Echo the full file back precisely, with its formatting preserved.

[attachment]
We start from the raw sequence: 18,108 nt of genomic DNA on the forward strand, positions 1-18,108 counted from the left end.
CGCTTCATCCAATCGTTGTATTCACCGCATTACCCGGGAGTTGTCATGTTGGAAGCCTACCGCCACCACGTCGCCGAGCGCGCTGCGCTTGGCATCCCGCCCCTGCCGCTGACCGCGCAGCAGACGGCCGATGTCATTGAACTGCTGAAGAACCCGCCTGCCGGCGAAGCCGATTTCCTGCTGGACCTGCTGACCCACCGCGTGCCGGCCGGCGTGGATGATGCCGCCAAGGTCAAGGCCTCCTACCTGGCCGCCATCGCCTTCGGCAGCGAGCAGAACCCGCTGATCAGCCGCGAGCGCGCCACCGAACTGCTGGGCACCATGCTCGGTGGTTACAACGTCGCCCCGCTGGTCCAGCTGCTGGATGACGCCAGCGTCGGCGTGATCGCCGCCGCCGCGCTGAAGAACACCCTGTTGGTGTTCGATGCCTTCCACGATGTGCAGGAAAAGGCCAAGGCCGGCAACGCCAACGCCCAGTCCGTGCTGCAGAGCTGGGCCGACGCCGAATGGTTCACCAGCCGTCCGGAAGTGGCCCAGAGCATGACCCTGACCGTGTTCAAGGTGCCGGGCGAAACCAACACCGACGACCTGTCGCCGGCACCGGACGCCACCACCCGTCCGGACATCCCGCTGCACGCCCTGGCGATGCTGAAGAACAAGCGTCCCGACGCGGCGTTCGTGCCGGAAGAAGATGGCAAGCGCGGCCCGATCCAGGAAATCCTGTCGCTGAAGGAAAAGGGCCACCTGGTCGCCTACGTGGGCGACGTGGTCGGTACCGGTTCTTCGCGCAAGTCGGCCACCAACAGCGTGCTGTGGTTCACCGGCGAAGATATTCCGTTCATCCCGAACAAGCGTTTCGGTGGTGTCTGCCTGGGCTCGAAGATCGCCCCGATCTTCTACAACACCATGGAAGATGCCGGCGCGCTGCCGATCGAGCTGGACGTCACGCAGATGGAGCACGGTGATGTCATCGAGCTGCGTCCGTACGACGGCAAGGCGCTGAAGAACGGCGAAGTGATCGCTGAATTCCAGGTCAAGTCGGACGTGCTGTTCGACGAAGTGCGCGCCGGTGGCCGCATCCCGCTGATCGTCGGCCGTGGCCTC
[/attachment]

We start from the raw sequence: 18,108 nt of genomic DNA on the forward strand, positions 1-18,108 counted from the left end.
CGCTTCATCCAATCGTTGTATTCACCGCATTACCCGGGAGTTGTCATGTTGGAAGCCTACCGCCACCACGTCGCCGAGCGCGCTGCGCTTGGCATCCCGCCCCTGCCGCTGACCGCGCAGCAGACGGCCGATGTCATTGAACTGCTGAAGAACCCGCCTGCCGGCGAAGCCGATTTCCTGCTGGACCTGCTGACCCACCGCGTGCCGGCCGGCGTGGATGATGCCGCCAAGGTCAAGGCCTCCTACCTGGCCGCCATCGCCTTCGGCAGCGAGCAGAACCCGCTGATCAGCCGCGAGCGCGCCACCGAACTGCTGGGCACCATGCTCGGTGGTTACAACGTCGCCCCGCTGGTCCAGCTGCTGGATGACGCCAGCGTCGGCGTGATCGCCGCCGCCGCGCTGAAGAACACCCTGTTGGTGTTCGATGCCTTCCACGATGTGCAGGAAAAGGCCAAGGCCGGCAACGCCAACGCCCAGTCCGTGCTGCAGAGCTGGGCCGACGCCGAATGGTTCACCAGCCGTCCGGAAGTGGCCCAGAGCATGACCCTGACCGTGTTCAAGGTGCCGGGCGAAACCAACACCGACGACCTGTCGCCGGCACCGGACGCCACCACCCGTCCGGACATCCCGCTGCACGCCCTGGCGATGCTGAAGAACAAGCGTCCCGACGCGGCGTTCGTGCCGGAAGAAGATGGCAAGCGCGGCCCGATCCAGGAAATCCTGTCGCTGAAGGAAAAGGGCCACCTGGTCGCCTACGTGGGCGACGTGGTCGGTACCGGTTCTTCGCGCAAGTCGGCCACCAACAGCGTGCTGTGGTTCACCGGCGAAGATATTCCGTTCATCCCGAACAAGCGTTTCGGTGGTGTCTGCCTGGGCTCGAAGATCGCCCCGATCTTCTACAACACCATGGAAGATGCCGGCGCGCTGCCGATCGAGCTGGACGTCACGCAGATGGAGCACGGTGATGTCATCGAGCTGCGTCCGTACGACGGCAAGGCGCTGAAGAACGGCGAAGTGATCGCTGAATTCCAGGTCAAGTCGGACGTGCTGTTCGACGAAGTGCGCGCCGGTGGCCGCATCCCGCTGATCGTCGGCCGTGGCCTC